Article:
17.1267, Diss: Lang Acquisition/Phonetics: Wilson: 'Articulat...'

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LINGUIST List: Vol-17-1267. Wed Apr 26 2006. ISSN: 1068 - 4875.

Subject: 17.1267, Diss: Lang Acquisition/Phonetics: Wilson: 'Articulat...'

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1)
Date: 26-Apr-2006
From: Ian Wilson < ilwilson at interchange.ubc.ca >
Subject: Articulatory Settings of French and English Monolingual and Bilingual Speakers 

	
-------------------------Message 1 ---------------------------------- 
Date: Wed, 26 Apr 2006 10:01:02
From: Ian Wilson < ilwilson at interchange.ubc.ca >
Subject: Articulatory Settings of French and English Monolingual and Bilingual Speakers 
 


Institution: University of British Columbia 
Program: Department of Linguistics 
Dissertation Status: Completed 
Degree Date: 2006 

Author: Ian Wilson

Dissertation Title: Articulatory Settings of French and English Monolingual and 
Bilingual Speakers 

Linguistic Field(s): Language Acquisition
                     Phonetics

Subject Language(s): English (eng)
                     French (fra)


Dissertation Director(s):
Bryan Gick

Dissertation Abstract:

This dissertation investigates articulatory setting (AS), a language's
underlying or default posture of the articulators (i.e., the tongue, jaw,
and lips). Inter-speech posture (ISP) of the articulators (the position of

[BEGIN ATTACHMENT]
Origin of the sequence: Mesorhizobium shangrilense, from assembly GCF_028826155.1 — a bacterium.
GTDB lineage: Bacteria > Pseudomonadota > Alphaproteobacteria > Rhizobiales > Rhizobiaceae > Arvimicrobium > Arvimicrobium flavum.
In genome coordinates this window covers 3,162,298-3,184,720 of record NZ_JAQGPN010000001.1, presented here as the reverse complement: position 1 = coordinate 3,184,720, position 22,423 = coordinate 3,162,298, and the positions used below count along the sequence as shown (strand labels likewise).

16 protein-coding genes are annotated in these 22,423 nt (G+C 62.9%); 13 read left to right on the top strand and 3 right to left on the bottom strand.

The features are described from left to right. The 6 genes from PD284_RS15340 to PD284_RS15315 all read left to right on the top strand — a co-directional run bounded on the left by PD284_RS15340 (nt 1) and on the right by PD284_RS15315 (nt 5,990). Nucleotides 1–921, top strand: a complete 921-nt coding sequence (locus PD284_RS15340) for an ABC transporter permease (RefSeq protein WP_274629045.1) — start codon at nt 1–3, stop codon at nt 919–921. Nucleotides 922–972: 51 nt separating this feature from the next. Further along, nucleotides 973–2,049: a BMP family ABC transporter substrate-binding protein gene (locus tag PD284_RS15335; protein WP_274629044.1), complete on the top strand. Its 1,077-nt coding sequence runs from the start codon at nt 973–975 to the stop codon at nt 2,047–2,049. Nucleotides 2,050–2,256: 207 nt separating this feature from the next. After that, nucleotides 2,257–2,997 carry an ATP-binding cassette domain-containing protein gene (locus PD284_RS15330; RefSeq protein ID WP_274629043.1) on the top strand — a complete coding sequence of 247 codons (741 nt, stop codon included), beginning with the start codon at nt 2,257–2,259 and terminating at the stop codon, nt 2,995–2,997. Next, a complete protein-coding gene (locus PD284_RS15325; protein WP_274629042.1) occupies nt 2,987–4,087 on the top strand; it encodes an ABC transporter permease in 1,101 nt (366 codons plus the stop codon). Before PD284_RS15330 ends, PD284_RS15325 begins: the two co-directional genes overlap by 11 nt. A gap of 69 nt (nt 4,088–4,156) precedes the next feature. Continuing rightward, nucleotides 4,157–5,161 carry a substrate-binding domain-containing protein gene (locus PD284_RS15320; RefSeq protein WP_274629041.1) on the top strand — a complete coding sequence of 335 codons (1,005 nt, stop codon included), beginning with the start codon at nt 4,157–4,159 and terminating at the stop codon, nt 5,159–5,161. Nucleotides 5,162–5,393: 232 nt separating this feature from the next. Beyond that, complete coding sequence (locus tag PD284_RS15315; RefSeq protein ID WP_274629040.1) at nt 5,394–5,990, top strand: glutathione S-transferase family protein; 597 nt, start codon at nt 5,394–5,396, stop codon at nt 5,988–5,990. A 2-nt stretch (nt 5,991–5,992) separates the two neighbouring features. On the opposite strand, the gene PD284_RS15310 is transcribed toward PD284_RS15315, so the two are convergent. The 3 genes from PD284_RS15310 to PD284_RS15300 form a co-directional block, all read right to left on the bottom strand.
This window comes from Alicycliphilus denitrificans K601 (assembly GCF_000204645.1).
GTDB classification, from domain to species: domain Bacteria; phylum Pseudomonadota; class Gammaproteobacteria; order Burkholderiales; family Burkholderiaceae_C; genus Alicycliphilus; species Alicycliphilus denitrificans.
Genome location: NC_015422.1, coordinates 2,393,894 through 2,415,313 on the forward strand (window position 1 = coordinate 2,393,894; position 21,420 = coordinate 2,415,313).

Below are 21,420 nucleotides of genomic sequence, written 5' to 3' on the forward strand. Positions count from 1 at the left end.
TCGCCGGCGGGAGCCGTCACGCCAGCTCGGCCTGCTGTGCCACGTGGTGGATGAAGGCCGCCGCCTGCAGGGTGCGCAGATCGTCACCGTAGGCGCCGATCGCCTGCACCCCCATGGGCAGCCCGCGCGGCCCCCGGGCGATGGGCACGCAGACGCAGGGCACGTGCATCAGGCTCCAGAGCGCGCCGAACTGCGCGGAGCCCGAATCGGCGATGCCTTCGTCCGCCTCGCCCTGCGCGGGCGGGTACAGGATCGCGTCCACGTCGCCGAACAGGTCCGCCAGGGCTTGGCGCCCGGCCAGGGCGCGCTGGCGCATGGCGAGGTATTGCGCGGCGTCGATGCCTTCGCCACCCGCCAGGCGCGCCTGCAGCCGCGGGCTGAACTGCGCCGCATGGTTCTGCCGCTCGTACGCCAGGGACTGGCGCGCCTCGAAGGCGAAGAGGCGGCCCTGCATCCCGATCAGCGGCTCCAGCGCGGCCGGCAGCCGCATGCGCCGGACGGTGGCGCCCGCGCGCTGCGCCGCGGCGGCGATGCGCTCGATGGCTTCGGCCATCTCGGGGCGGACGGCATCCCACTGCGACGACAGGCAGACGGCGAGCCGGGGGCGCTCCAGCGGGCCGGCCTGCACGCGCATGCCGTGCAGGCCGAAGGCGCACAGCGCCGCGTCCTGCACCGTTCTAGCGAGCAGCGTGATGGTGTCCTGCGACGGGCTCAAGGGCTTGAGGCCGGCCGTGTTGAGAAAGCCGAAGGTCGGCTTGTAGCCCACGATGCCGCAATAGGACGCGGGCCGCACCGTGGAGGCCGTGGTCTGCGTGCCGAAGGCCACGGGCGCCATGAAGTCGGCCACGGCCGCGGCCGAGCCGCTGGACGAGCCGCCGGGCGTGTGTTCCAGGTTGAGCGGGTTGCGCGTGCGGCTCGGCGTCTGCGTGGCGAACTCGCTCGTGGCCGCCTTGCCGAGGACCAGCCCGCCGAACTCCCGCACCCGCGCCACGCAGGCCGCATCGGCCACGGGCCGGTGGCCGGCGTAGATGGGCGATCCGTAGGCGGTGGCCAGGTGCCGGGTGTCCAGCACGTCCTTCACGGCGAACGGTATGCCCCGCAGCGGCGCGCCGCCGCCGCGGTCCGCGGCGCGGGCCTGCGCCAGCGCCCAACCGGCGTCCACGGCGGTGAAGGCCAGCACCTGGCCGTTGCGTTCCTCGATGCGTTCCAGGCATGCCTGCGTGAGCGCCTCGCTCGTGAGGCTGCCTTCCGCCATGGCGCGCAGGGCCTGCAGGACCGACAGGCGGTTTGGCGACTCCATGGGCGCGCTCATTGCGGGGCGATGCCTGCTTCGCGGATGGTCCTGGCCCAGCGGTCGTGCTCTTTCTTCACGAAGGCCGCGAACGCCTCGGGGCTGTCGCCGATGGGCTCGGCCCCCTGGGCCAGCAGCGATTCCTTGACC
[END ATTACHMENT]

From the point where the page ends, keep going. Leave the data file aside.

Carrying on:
the articulators when they are motionless during inter-utterance pauses) is
used as a measure of AS in Canadian English and Québécois French. The
dissertation reports two experiments using a combination of Optotrak and
ultrasound imaging to test whether ISP is language specific in both
monolingual and bilingual speakers, whether it is affected by phonetic
context, and whether it is influenced by speech mode (monolingual or
bilingual).

Results of Experiment 1 show significant differences in ISP across the
English and French monolingual groups, with English exhibiting a higher
tongue tip, more protruded upper and lower lips, and narrower horizontal
lip aperture. Results also show that for English speakers, the jaw ISP is
somewhat influenced by phonetic context while the lip and tongue ISP are
not. For French speakers, only certain lip components of ISP are influenced
by phonetic context while the ISP of the tongue and jaw are not.

Results of Experiment 2 show that upper and lower lip protrusion are
greater for the English ISP than for the French ISP, in all bilinguals who
were perceived as native speakers of both of their languages, but in none
of the other bilinguals. Also, tongue tip height results mirrored those of
the monolingual groups, for half of the bilinguals perceived as native
speakers of both languages, but for no other bilinguals. Finally, results
show that there is no unique bilingual-mode ISP, but instead one that is
equivalent to the monolingual-mode ISP of a speaker's currently most-used
language.

This research empirically confirms centuries of non-instrumental evidence
for the existence of AS, and thus supports calls for the teaching of AS to
L2 learners. Additionally, the lack of phonetic carry-over effect on ISP is
encouraging for studies that have used ISP as a measurement baseline.
Finally, the fact that there is no unique ISP for bilingual speech mode
suggests that differences between monolingual and bilingual modes do not
hold at the phonetic level. 




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